With each new person detained, the crowd was shouting “Shame!” to the police officers. But no one was expecting them to be ashamed in the slightest. And the people in the crowd knew that they could not be blamed for anything. “I just could not sit at home when innocent people get sentenced a real prison term,” said a woman of about 50 in a red jacket. It is noteworthy that this evening at Tverskaya I saw not only those who went to the March of Millions in Moscow, but those who came for the very first time: “Sovok infected me,” they said. And Sovok infected them not only in the government, but also on the street, in the stores, in the Kremlin, in the clinics, they said. Yes, and even at the airport, when you cross the border you immediately feel its smell, even if, on the TV monitors you can see athletes with gold medals, and Sochi, according to Russian commentators, satisfies the highest western standards.
I do not believe this line today. Because of my neighbors who have rusty water, because of my sidewalk where a huge SUV is parked and I cannot get out of the house (and what if I had a baby stroller?), because of the store clerk who does not respond to my “good morning,” but screams hysterically: “Speak fast, I’m busy.” As for me, I have no time to explain that the customer is king. And I quietly swallow it and then on my way out I am not mad at her, but at myself for not correcting her. And this is Sovok also.
On Tverskaya they grab people, shove them in the police van. But just 10 meters further, there is a Bosco store which sells clothing with the colors of the Russian Olympic team which is supposed to give you a sense of pride for your country.
My phone battery was dead. I recharged it in the Bosco shop, and through the window I saw another person detained. I was there with my friend who said aloud in the store that she could not bear it anymore. A young salesperson turned to us and said: “I don’t understand why they’re doing it. For me the prisoners of Bolotnaya, Putin, Navalny – they are all the same. I would put them all in prison. They piss me off.” My friend congratulated him ironically. And she starting explaining that, in her opinion, in Russia, you should fight for your rights. The guy was listening to her in silence and quietly asked us: “Can you explain what is the Bolotnya case about and who are these people and why they got a prison term? Frankly speaking, I don’t know anything about that.” You see, he does not know!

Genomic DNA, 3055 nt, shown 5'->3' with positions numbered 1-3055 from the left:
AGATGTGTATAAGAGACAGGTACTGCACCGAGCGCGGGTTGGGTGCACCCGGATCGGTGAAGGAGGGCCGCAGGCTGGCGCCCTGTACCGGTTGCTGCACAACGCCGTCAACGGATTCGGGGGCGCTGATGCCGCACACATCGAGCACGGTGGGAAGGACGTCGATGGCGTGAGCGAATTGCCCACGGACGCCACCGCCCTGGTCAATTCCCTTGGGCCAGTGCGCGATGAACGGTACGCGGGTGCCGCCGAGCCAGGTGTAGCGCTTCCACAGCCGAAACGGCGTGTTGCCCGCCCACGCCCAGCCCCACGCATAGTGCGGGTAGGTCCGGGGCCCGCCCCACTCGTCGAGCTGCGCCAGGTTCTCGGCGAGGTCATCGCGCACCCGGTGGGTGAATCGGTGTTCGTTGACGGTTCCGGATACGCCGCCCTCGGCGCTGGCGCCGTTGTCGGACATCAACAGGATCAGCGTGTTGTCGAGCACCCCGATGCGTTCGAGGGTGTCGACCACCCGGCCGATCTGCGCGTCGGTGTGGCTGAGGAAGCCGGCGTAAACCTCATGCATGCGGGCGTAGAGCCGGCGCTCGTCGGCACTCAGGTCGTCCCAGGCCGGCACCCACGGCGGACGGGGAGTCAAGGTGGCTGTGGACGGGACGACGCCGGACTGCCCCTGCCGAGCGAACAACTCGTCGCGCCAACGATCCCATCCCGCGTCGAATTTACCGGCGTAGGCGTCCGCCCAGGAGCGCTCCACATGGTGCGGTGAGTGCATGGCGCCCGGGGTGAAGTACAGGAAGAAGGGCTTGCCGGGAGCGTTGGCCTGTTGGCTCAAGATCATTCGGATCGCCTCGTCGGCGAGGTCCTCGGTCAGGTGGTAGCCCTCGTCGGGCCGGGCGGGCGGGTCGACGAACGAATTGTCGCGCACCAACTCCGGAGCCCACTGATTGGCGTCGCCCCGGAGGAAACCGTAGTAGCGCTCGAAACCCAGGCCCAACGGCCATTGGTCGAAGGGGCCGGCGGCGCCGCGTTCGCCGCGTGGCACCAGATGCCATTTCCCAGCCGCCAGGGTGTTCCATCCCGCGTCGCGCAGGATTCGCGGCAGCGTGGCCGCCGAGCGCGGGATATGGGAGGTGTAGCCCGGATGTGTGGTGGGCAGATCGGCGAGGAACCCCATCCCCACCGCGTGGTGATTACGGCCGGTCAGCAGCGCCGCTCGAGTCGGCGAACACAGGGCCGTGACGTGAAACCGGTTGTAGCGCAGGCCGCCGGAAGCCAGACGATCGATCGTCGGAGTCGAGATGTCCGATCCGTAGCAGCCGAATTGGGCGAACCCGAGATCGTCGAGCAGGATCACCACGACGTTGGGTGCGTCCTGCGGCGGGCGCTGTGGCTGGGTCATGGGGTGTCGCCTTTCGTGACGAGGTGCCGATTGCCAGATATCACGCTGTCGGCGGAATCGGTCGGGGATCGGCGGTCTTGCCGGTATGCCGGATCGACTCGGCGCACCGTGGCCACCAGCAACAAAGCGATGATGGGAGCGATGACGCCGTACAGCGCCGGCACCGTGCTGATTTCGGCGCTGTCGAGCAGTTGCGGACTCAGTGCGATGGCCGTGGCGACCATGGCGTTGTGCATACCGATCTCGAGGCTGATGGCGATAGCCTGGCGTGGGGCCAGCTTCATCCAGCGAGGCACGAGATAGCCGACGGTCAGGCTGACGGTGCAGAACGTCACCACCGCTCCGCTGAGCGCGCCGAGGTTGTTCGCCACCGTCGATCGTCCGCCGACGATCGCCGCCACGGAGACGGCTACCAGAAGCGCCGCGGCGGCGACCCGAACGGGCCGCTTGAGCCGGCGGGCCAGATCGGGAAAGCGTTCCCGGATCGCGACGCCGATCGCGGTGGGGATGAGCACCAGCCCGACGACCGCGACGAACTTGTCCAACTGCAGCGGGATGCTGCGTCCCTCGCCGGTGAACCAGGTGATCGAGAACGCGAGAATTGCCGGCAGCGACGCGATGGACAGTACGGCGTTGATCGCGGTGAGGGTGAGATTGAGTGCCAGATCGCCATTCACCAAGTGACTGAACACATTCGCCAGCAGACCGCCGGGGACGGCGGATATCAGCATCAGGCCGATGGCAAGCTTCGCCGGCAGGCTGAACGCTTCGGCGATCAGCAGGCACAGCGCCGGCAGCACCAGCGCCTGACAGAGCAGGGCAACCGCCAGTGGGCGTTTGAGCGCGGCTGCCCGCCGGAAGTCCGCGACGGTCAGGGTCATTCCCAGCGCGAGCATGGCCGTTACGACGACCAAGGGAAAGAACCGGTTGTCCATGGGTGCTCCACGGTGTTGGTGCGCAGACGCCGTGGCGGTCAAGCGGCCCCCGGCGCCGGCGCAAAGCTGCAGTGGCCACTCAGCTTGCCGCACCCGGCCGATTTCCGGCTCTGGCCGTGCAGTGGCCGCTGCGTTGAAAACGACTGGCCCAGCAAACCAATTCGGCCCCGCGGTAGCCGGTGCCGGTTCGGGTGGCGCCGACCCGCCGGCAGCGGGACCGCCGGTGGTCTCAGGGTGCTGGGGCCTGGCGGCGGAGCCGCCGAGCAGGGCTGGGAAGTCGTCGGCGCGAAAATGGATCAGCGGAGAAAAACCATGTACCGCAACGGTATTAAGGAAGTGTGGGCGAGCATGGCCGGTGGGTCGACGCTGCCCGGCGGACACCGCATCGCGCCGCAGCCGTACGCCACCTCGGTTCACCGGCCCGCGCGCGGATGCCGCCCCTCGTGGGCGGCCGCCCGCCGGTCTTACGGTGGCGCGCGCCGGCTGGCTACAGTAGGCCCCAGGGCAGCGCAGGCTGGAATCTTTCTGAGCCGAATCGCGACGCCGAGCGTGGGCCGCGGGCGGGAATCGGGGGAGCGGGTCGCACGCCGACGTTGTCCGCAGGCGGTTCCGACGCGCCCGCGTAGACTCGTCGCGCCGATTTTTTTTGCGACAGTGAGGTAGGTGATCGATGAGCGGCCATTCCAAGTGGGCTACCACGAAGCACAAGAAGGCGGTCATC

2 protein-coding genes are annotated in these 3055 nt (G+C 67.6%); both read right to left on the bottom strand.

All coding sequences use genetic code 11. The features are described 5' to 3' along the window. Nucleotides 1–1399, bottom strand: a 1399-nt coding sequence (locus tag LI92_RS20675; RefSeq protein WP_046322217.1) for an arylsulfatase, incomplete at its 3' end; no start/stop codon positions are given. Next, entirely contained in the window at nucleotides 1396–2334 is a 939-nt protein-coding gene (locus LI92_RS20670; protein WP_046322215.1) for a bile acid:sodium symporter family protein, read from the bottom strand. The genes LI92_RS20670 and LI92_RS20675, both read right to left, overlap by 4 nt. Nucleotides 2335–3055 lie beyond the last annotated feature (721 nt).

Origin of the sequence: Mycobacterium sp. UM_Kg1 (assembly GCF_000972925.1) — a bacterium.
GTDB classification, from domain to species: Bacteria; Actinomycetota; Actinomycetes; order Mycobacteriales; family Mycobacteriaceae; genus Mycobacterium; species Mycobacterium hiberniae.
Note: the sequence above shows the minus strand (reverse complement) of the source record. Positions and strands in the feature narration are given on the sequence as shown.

Rather than advising him to go out of this Olympic Bosco store into the street, my friend started to explain everything from the very beginning, starting at May 6, 2012. “And do you know something about punitive psychiatry in the Soviet times?” I asked, “So it’s back.” He tells me: ”No, nothing, I was not yet born.” He’s in his mid-20’s, just a little bit younger than I am, but we’re from the same generation. After 15 minutes my friend and I were back on Tverskaya. We counted how many people OMOM was detaining, and the guy was still behind the window maybe counting how many Olympic t-shirts he had sold today.
And our different worlds would never have collided had my phone battery not died, just like they will not collide with those in the police van and those who shouted “You have no man!” They will not collide either with those who were detained for 10 days as Boris Nemtsov and those who made decisions like Judge Krivoruchko from the Magnitsky list. We can dream, just like I can do also that one day, leaving Moscow, the border officer will tell me, as in Paris: “Come home soon, we will be waiting for you.”